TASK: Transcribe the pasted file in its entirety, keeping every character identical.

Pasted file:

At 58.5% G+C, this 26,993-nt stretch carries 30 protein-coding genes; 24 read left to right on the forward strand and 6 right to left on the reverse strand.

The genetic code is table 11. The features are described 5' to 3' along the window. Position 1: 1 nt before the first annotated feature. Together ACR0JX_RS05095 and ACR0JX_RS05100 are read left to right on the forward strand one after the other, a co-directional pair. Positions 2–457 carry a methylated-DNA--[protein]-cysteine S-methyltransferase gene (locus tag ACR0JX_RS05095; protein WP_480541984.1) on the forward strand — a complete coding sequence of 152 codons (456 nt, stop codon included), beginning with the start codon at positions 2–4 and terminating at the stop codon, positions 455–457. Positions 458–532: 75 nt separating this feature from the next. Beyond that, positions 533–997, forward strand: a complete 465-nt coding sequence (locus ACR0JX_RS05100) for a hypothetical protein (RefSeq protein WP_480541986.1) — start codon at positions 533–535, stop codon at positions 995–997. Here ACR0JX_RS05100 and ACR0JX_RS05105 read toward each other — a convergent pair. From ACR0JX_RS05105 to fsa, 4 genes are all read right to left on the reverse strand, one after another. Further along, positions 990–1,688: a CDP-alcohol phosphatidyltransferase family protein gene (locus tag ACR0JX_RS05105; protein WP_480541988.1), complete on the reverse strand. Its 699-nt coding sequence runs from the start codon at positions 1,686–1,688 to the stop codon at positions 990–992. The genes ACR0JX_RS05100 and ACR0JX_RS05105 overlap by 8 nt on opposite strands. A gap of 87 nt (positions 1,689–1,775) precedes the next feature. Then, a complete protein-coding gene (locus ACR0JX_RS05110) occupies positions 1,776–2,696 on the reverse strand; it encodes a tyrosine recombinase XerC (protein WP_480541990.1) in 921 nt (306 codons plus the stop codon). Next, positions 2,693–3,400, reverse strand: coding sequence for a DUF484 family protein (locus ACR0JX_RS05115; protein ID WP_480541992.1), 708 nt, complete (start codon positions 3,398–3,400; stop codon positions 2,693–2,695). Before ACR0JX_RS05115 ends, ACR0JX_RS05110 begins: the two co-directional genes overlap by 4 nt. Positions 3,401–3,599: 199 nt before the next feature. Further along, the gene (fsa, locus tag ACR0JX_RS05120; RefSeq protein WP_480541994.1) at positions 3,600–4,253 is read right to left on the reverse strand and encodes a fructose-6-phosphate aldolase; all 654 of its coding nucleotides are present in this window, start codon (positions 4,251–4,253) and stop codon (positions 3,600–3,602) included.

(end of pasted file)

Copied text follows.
At 58.5% G+C, this 26,993-nt stretch carries 30 protein-coding genes; 24 read left to right on the forward strand and 6 right to left on the reverse strand.

The genetic code is table 11. The features are described 5' to 3' along the window. Position 1: 1 nt before the first annotated feature. Together ACR0JX_RS05095 and ACR0JX_RS05100 are read left to right on the forward strand one after the other, a co-directional pair. Positions 2–457 carry a methylated-DNA--[protein]-cysteine S-methyltransferase gene (locus tag ACR0JX_RS05095; protein WP_480541984.1) on the forward strand — a complete coding sequence of 152 codons (456 nt, stop codon included), beginning with the start codon at positions 2–4 and terminating at the stop codon, positions 455–457. Positions 458–532: 75 nt separating this feature from the next. Beyond that, positions 533–997, forward strand: a complete 465-nt coding sequence (locus ACR0JX_RS05100) for a hypothetical protein (RefSeq protein WP_480541986.1) — start codon at positions 533–535, stop codon at positions 995–997. Here ACR0JX_RS05100 and ACR0JX_RS05105 read toward each other — a convergent pair. From ACR0JX_RS05105 to fsa, 4 genes are all read right to left on the reverse strand, one after another. Further along, positions 990–1,688: a CDP-alcohol phosphatidyltransferase family protein gene (locus tag ACR0JX_RS05105; protein WP_480541988.1), complete on the reverse strand. Its 699-nt coding sequence runs from the start codon at positions 1,686–1,688 to the stop codon at positions 990–992. The genes ACR0JX_RS05100 and ACR0JX_RS05105 overlap by 8 nt on opposite strands. A gap of 87 nt (positions 1,689–1,775) precedes the next feature. Then, a complete protein-coding gene (locus ACR0JX_RS05110) occupies positions 1,776–2,696 on the reverse strand; it encodes a tyrosine recombinase XerC (protein WP_480541990.1) in 921 nt (306 codons plus the stop codon). Next, positions 2,693–3,400, reverse strand: coding sequence for a DUF484 family protein (locus ACR0JX_RS05115; protein ID WP_480541992.1), 708 nt, complete (start codon positions 3,398–3,400; stop codon positions 2,693–2,695). Before ACR0JX_RS05115 ends, ACR0JX_RS05110 begins: the two co-directional genes overlap by 4 nt. Positions 3,401–3,599: 199 nt before the next feature. Further along, the gene (fsa, locus tag ACR0JX_RS05120; RefSeq protein WP_480541994.1) at positions 3,600–4,253 is read right to left on the reverse strand and encodes a fructose-6-phosphate aldolase; all 654 of its coding nucleotides are present in this window, start codon (positions 4,251–4,253) and stop codon (positions 3,600–3,602) included.